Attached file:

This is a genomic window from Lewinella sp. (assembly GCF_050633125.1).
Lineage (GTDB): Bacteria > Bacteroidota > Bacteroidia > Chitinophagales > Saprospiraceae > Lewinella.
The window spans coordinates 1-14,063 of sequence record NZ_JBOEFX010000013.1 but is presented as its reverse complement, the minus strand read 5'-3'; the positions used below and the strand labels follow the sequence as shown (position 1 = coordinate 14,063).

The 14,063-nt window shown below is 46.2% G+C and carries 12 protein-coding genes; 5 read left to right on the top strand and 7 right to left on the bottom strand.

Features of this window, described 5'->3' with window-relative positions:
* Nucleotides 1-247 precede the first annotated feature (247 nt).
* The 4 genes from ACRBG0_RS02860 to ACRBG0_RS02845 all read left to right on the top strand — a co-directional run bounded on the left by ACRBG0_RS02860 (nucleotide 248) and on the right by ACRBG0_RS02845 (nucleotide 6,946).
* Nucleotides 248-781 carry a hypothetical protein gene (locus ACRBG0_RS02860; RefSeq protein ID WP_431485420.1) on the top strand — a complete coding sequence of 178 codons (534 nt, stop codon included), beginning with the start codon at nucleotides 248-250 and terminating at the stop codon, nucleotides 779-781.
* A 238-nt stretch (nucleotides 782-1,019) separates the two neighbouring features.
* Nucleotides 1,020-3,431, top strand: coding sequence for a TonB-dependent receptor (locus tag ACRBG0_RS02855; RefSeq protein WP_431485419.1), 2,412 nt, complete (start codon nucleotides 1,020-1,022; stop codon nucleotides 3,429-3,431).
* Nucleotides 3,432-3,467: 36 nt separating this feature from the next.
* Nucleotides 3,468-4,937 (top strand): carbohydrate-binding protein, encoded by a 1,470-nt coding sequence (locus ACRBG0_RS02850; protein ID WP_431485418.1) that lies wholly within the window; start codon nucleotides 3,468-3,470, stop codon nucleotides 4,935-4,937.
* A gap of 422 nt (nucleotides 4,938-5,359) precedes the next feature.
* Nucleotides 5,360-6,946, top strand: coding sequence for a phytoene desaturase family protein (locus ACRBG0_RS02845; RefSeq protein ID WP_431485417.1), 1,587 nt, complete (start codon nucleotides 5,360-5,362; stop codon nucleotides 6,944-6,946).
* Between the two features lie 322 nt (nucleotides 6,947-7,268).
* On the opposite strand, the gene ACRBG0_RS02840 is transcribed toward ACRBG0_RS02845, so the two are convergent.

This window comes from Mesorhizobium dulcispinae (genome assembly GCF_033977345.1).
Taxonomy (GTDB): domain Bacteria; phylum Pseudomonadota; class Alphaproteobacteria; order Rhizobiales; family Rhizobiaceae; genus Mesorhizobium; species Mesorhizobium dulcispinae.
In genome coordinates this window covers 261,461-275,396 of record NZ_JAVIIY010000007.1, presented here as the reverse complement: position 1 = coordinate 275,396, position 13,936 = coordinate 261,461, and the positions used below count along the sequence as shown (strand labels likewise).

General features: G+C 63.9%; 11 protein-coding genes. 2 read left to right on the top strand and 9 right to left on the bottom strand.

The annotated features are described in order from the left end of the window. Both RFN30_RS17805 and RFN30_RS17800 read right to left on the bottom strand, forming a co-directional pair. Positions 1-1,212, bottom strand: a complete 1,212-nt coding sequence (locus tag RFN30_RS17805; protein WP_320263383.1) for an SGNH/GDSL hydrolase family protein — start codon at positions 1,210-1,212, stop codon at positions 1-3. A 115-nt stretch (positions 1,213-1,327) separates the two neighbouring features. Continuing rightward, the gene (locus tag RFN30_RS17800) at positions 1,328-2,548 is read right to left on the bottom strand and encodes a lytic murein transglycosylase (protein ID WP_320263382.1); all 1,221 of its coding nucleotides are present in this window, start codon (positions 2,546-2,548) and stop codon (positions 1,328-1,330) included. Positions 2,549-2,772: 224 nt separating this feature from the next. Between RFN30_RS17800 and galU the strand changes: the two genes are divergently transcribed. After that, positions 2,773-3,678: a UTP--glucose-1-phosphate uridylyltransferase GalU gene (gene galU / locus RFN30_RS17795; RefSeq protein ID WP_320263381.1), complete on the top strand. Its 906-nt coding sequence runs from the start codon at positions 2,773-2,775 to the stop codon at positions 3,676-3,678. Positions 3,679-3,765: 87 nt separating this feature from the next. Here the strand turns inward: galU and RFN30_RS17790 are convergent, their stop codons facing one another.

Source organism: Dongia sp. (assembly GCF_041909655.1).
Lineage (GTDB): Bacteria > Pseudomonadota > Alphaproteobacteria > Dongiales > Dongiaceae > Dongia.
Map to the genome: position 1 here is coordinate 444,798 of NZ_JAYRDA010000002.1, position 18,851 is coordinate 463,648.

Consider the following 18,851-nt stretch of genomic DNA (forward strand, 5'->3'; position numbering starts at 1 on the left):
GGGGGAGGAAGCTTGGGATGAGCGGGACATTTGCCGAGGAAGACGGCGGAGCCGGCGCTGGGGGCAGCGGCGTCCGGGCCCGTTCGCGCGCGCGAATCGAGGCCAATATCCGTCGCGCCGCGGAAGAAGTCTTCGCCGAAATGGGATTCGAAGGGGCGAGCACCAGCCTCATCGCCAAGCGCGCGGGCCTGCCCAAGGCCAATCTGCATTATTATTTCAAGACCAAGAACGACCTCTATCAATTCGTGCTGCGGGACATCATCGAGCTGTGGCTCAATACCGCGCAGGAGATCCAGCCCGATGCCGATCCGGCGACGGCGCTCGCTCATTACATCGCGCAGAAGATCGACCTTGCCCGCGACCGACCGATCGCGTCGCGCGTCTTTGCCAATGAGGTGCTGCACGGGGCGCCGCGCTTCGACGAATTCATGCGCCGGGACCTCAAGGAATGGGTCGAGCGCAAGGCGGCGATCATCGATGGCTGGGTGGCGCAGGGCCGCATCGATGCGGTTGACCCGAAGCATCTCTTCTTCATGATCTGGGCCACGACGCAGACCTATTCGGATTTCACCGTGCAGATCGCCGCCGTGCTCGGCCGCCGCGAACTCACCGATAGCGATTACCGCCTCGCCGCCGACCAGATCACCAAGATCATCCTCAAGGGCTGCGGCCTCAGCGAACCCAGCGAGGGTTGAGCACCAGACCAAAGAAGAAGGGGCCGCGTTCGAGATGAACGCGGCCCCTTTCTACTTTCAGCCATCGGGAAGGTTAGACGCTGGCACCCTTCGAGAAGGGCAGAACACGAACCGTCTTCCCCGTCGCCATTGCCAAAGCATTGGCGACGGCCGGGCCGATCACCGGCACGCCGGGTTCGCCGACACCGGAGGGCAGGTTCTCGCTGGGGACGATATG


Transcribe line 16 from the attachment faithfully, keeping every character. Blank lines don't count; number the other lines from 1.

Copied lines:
* On the opposite strand, the gene ACRBG0_RS02840 is transcribed toward ACRBG0_RS02845, so the two are convergent.